To be fair, it took a group of experts in forensic linguistics to help establish that The Cuckoo’s Calling had been written by Rowling. Patrick Juola, a professor of computer science at Pittsburgh’s Duquesne University, was one of those called in to compare the text with The Casual Vacancy, Rowling’s first adult novel, published last year, and with works by Ruth Rendell, PD James and McDermid. Using various software programs, Juola looked for authorial fingerprints by highlighting the most frequently used words. “Prepositions and articles and similar little function words are actually very individual,” Juola told Time magazine. “It’s actually very, very hard to change them because they’re so subconscious.”
Juola’s computer analysis, though not conclusive, complemented other findings, including Galbraith’s fondness for Latin quotes and a distinctly feminine way of describing women’s clothing. There was also the fact – so obvious with hindsight – that Galbraith and Rowling shared the same publisher, David Shelley at Little, Brown, and the same agent, Neil Blair.
In the end, Rowling admitted that she was Galbraith, but that still didn’t answer the question of who had leaked the story in the first place. Four days after Rowling’s unmasking, journalists pored over the social media profile of the resolutely unmysterious Jude Callegari, looking for something that might connect her with Rowling.
Judith Callegari, to give her full name, is a mother of two who lives in a large detached house in Claygate, Surrey. She is married to Paul Callegari, an employment lawyer with K&L Gates in the City, and on the afternoon of July 10, she shared a sensational secret on Twitter about Galbraith that she had been told by a lawyer. But it wasn’t her husband who had told her. It was Chris Gossage, the husband of Jude’s best friend, who worked for Russells.
The firm, based in Soho, is a highly regarded legal practice that represents clients in the entertainment industry, including Rowling. On Thursday, it issued a statement that finally solved the mystery: “We, Russells Solicitors, apologise unreservedly for the disclosure caused by one of our partners, Chris Gossage, in revealing to his wife’s best friend, Judith Callegari, during a private conversation that the true identity of Robert Galbraith was in fact JK Rowling. Whilst accepting his own culpability, the disclosure was made in confidence to someone he trusted implicitly. On becoming aware of the circumstances, we immediately notified JK Rowling’s agent. We can confirm that this leak was not part of any marketing plan and that neither JK Rowling, her agent nor publishers were in any way involved.”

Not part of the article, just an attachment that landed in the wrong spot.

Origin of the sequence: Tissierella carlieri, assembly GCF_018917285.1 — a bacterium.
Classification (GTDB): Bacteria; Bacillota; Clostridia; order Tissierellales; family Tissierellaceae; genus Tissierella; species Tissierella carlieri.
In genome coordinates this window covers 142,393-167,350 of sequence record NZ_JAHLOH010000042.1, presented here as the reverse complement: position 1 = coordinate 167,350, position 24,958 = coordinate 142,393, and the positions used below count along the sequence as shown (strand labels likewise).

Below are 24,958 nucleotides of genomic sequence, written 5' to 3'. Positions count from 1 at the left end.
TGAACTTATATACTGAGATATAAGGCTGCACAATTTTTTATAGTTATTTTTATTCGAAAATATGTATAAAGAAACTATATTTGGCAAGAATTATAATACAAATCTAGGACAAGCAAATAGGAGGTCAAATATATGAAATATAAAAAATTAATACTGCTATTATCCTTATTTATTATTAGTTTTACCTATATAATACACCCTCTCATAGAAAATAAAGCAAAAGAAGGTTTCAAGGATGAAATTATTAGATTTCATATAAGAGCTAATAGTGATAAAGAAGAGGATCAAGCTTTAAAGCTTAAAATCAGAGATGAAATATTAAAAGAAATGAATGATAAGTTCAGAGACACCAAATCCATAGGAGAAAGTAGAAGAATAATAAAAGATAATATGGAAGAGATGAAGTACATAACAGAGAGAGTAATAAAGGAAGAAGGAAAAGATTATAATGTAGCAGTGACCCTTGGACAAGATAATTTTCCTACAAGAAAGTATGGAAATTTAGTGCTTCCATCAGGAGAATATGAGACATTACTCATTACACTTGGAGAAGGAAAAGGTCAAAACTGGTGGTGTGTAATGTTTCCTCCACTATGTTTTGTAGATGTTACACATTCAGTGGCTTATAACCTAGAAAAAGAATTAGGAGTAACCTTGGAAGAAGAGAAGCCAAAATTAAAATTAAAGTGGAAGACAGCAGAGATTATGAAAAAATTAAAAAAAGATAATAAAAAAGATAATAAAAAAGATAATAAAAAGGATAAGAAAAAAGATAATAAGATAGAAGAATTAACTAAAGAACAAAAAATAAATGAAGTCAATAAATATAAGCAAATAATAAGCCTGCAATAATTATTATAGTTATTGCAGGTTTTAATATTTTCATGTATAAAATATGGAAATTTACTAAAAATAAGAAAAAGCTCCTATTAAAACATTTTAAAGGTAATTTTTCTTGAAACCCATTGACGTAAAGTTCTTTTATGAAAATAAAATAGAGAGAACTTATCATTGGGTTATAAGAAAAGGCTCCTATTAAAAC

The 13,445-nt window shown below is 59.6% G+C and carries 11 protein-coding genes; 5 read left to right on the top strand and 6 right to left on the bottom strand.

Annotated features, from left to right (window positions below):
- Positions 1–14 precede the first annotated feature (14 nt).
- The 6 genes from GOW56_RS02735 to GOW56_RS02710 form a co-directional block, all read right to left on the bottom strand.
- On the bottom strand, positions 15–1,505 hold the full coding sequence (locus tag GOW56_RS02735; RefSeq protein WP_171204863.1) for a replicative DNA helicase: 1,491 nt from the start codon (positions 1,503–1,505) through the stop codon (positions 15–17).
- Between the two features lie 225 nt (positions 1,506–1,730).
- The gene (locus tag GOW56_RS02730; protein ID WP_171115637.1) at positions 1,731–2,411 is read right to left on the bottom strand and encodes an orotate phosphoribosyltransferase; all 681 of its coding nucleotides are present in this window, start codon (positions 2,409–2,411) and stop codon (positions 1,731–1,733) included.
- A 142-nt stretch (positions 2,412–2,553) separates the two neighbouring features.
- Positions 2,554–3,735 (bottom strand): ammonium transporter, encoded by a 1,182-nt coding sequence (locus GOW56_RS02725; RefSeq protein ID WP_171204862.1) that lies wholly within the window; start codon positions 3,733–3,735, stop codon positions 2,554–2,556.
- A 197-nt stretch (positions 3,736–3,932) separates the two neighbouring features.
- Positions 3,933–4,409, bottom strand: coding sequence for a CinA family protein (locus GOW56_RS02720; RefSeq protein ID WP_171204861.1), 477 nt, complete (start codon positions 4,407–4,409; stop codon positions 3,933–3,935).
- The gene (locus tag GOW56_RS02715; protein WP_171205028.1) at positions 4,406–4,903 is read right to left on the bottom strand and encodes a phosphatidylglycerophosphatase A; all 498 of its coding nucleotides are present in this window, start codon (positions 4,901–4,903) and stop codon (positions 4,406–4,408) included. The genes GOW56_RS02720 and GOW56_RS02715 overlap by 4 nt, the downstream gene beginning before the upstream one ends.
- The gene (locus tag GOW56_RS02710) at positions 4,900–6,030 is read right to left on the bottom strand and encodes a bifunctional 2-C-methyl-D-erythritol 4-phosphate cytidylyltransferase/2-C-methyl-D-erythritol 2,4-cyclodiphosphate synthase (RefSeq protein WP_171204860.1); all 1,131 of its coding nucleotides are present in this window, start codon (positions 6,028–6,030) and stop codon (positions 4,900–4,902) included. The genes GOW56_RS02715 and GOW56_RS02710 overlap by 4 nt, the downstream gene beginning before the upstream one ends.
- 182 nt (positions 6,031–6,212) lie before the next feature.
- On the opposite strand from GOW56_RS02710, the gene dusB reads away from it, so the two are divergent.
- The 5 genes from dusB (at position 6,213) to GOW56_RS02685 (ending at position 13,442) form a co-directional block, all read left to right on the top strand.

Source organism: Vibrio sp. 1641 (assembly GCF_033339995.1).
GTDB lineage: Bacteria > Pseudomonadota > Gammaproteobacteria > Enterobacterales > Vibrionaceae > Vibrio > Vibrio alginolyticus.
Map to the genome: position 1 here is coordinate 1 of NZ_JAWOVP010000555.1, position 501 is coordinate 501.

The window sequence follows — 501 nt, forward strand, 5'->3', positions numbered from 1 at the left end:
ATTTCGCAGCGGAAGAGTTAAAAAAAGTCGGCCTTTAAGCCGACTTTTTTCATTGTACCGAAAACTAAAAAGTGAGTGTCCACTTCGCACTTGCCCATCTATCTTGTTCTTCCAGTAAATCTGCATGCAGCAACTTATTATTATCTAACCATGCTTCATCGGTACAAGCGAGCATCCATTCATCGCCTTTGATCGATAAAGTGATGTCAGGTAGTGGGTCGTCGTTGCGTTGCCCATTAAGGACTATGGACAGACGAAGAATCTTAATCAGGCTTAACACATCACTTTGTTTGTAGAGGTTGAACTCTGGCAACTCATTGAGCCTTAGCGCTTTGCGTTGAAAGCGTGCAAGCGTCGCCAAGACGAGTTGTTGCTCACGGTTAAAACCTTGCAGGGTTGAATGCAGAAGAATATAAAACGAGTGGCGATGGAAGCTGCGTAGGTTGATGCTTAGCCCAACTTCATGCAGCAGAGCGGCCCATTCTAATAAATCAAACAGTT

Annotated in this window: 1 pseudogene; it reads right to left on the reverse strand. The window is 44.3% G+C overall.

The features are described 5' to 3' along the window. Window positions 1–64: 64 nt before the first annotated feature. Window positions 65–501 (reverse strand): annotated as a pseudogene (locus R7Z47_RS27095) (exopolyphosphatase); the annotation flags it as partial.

Gossage joined Russells in 1999 and qualified as a solicitor in 2001. As a partner, he currently heads up the corporate department. The Solicitors Regulation Authority has so far refused to comment on whether the firm has been reported for breach of confidentiality.
It would surprise no one if Rowling has lodged a formal complaint. In a public statement, she all but issued a Cruciatus curse against Russells: “A tiny number of people knew my pseudonym and it has not been pleasant to wonder for days how a woman whom I had never heard of prior to Sunday night could have found out something that many of my oldest friends did not know.
“I had assumed that I could expect total confidentiality from Russells, a reputable professional firm, and I feel very angry that my trust turned out to be misplaced.”
After this, the names Gossage and Callegari may well feature as unflattering characters in the next Galbraith novel. But perhaps the real villain here is Twitter and the dangers of an idle, midnight tweet.
Jon Stock, Telegraph.co.uk